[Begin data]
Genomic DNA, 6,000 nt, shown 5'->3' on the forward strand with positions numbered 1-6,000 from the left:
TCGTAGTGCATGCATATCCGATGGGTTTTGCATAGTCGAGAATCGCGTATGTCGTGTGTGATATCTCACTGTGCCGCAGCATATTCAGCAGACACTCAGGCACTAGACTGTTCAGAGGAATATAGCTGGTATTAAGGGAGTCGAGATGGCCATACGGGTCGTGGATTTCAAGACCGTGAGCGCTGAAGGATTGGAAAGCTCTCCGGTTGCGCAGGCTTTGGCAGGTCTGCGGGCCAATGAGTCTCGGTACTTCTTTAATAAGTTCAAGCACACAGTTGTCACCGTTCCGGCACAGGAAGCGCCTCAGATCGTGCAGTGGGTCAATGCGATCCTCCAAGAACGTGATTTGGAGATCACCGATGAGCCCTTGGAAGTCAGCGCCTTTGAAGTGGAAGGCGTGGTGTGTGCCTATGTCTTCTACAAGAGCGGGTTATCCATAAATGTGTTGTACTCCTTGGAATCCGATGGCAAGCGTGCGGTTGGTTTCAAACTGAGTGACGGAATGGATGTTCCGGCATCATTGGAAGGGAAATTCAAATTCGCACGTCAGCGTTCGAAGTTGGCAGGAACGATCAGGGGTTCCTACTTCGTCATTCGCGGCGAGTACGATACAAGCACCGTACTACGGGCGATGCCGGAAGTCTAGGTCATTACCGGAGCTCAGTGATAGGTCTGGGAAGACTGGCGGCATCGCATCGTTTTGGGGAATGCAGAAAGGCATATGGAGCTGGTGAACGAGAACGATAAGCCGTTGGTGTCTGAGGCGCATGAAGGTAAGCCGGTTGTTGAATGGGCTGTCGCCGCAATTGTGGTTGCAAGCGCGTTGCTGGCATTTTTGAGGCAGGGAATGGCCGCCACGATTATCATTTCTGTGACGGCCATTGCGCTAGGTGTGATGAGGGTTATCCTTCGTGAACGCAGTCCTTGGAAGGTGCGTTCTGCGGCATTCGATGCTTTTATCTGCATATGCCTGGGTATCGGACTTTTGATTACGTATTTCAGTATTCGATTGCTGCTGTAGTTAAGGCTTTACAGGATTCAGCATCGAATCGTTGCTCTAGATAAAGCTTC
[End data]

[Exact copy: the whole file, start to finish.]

Genomic DNA, 6,000 nt, shown 5'->3' on the forward strand with positions numbered 1-6,000 from the left:
TCGTAGTGCATGCATATCCGATGGGTTTTGCATAGTCGAGAATCGCGTATGTCGTGTGTGATATCTCACTGTGCCGCAGCATATTCAGCAGACACTCAGGCACTAGACTGTTCAGAGGAATATAGCTGGTATTAAGGGAGTCGAGATGGCCATACGGGTCGTGGATTTCAAGACCGTGAGCGCTGAAGGATTGGAAAGCTCTCCGGTTGCGCAGGCTTTGGCAGGTCTGCGGGCCAATGAGTCTCGGTACTTCTTTAATAAGTTCAAGCACACAGTTGTCACCGTTCCGGCACAGGAAGCGCCTCAGATCGTGCAGTGGGTCAATGCGATCCTCCAAGAACGTGATTTGGAGATCACCGATGAGCCCTTGGAAGTCAGCGCCTTTGAAGTGGAAGGCGTGGTGTGTGCCTATGTCTTCTACAAGAGCGGGTTATCCATAAATGTGTTGTACTCCTTGGAATCCGATGGCAAGCGTGCGGTTGGTTTCAAACTGAGTGACGGAATGGATGTTCCGGCATCATTGGAAGGGAAATTCAAATTCGCACGTCAGCGTTCGAAGTTGGCAGGAACGATCAGGGGTTCCTACTTCGTCATTCGCGGCGAGTACGATACAAGCACCGTACTACGGGCGATGCCGGAAGTCTAGGTCATTACCGGAGCTCAGTGATAGGTCTGGGAAGACTGGCGGCATCGCATCGTTTTGGGGAATGCAGAAAGGCATATGGAGCTGGTGAACGAGAACGATAAGCCGTTGGTGTCTGAGGCGCATGAAGGTAAGCCGGTTGTTGAATGGGCTGTCGCCGCAATTGTGGTTGCAAGCGCGTTGCTGGCATTTTTGAGGCAGGGAATGGCCGCCACGATTATCATTTCTGTGACGGCCATTGCGCTAGGTGTGATGAGGGTTATCCTTCGTGAACGCAGTCCTTGGAAGGTGCGTTCTGCGGCATTCGATGCTTTTATCTGCATATGCCTGGGTATCGGACTTTTGATTACGTATTTCAGTATTCGATTGCTGCTGTAGTTAAGGCTTTACAGGATTCAGCATCGAATCGTTGCTCTAGATAAAGCTTC